Available on the single ‘Valentine’ via Rough Trade Records

http://www.thedelays.co.uk


JULIET Avalon (2005)

Before he worked with MADONNA, NEW ORDER, THE KILLERS, KYLIE MINOGUE, TAKE THAT and PET SHOP BOYS, Stuart Price produced and co-wrote most of the only album by Philadelphia songstress Juliet Richardson. Driven by a heavy percussive mantra coupled to a deep bass rumble, her sultry soulful vocals worked well within the cool electro backing to provide a wonderful sexually charged atmosphere. Richardson is now a yoga teacher with a young family.

Available on the album ‘Random Order’ via Virgin Records

https://www.discogs.com/artist/93024-Juliet


THE MODERN Jane Falls Down (2005)

This promising band took the best of New Romantic thrill and a tight Stephen Hague production for a brilliant single with a killer chorus and solid beats, reinforced by a big reverberating bassline. Despite a support slot with HEAVEN 17, a chart scandal involving over enthusiastic management on their second single ‘Industry’ destroyed all momentum and the band retreated, re-emerging later as MATINEE CLUB before becoming THE MODERN again! Nathan Cooper has since reappeared as KID KASIO.

Available on the single ‘Jane Falls Down’ via Universal Music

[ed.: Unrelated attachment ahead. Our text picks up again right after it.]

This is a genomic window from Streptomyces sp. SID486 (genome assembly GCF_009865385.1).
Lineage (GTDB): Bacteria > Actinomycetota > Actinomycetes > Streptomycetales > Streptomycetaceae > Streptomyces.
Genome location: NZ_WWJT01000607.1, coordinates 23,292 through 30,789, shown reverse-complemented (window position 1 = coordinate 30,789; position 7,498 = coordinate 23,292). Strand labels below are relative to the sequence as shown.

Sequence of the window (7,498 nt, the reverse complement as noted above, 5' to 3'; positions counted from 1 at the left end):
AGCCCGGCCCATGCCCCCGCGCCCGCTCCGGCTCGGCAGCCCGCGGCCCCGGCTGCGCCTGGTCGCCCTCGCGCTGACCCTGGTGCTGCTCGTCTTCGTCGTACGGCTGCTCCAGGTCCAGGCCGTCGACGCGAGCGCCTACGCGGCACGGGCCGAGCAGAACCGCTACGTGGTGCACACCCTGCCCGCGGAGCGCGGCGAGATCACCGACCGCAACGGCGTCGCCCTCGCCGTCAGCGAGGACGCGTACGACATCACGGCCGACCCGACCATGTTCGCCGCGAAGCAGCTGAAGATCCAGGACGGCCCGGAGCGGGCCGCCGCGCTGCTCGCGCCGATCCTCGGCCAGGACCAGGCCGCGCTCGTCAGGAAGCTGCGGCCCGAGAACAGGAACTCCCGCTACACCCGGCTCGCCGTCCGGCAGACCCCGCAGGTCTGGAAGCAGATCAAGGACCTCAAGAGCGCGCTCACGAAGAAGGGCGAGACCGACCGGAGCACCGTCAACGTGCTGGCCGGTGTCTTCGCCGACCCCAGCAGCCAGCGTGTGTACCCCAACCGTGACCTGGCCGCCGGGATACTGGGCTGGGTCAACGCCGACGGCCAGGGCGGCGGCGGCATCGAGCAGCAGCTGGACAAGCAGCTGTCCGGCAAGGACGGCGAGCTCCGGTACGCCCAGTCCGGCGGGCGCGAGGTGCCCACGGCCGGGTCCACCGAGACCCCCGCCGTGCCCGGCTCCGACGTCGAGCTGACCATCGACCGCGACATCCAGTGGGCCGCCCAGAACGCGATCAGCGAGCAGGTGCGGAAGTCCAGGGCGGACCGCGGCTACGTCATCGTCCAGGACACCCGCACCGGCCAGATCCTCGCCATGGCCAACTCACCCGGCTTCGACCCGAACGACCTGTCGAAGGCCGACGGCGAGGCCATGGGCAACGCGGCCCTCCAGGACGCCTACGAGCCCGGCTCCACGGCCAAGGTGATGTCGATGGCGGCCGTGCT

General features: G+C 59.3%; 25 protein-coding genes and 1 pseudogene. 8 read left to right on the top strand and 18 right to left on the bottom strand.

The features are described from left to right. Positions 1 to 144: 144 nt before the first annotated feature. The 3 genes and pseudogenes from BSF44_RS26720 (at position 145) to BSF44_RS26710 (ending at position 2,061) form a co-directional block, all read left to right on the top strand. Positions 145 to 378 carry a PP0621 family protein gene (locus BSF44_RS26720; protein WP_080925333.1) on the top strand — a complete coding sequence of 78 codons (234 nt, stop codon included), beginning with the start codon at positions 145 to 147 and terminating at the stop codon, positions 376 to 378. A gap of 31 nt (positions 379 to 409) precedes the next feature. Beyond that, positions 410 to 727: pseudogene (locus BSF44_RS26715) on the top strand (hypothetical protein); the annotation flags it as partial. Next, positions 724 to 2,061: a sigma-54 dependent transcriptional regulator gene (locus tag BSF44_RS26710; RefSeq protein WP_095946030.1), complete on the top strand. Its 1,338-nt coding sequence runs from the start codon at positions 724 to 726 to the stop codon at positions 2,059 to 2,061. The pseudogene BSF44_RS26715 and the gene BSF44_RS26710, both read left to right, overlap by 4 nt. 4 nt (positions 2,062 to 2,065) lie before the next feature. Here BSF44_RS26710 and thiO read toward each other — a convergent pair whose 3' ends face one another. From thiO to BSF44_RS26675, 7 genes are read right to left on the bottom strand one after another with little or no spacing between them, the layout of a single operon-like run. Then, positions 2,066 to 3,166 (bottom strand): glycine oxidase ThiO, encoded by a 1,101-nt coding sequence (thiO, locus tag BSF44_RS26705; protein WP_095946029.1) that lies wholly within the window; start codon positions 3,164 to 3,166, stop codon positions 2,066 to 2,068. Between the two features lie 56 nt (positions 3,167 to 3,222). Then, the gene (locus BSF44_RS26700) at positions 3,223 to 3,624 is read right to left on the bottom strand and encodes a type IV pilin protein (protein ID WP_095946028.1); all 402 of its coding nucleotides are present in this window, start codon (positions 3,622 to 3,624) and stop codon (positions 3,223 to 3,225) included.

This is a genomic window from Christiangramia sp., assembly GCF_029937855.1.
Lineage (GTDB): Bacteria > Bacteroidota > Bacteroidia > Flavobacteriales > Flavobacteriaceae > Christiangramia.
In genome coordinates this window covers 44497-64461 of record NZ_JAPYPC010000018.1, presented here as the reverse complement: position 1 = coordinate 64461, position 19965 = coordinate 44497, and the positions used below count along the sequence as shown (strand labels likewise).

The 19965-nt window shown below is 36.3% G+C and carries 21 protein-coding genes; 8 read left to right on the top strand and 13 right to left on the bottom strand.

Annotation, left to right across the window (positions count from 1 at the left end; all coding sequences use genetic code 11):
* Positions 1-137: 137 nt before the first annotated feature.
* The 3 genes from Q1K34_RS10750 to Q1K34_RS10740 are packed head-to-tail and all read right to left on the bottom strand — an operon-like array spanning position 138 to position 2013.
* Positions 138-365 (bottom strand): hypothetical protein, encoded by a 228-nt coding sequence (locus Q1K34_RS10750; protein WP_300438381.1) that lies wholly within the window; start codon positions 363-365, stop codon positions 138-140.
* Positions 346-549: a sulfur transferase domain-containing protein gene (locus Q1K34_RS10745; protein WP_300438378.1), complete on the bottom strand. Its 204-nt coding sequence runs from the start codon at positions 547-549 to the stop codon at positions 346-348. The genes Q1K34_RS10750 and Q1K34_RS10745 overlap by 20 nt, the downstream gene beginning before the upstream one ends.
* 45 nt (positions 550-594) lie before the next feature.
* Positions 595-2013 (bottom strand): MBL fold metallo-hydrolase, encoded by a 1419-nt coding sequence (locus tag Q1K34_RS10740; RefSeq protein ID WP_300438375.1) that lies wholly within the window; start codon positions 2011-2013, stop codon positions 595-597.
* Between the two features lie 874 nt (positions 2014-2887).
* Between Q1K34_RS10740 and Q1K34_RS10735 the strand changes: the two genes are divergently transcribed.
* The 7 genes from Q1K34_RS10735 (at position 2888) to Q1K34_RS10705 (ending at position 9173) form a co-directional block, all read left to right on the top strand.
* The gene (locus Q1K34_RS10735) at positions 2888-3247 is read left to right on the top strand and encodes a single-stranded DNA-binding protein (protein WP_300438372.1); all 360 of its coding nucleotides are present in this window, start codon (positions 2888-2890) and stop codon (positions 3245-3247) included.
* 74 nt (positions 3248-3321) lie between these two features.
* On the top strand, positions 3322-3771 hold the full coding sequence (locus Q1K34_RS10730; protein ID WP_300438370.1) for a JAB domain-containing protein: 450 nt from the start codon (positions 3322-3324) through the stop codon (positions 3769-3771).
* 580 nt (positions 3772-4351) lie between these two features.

https://www.themodernband.com/


LUKE HAINES Off My Rocker At The Art School Bop – Richard X Mix (2006)

Once referred to as the Adolf Hitler of Britpop by the music press, Luke Haines’ memoir ‘Bad Vibes: Britpop & My Part In Its Downfall’ suggested that BLUR’s Damon Alban deserved to be nominated for that title far more! An installation of danceable pop terrorism by THE AUTEURS and BLACK BOX RECORDER leader, with a full fat octave driven electro mix by Richard X, this gleefully satirised the Shoreditch club scene with a bitter attack on its array of poseurs.

Available on the single ‘Going Off My Rocker At The Art School Bop’ via Fantastic Plastic

http://www.lukehaines.co.uk


PROTOCOL Love Is My Drug (2006)

PROTOCOL had some Romo flair and despite being almost entirely based on ‘Atomic’ by BLONDIE, second single ‘Where’s The Pleasure?’ secured that all important radio play. But despite this, Polydor pulled the plug on their excellent follow-up ‘Love Is My Drug’ and the promising debut album ‘Rules Of Engagement’ despite sending out promos to the press and filming a promo video. Lead singer John Pritchard took another punt at stardom by participating in the 2013 series of ‘The Voice’.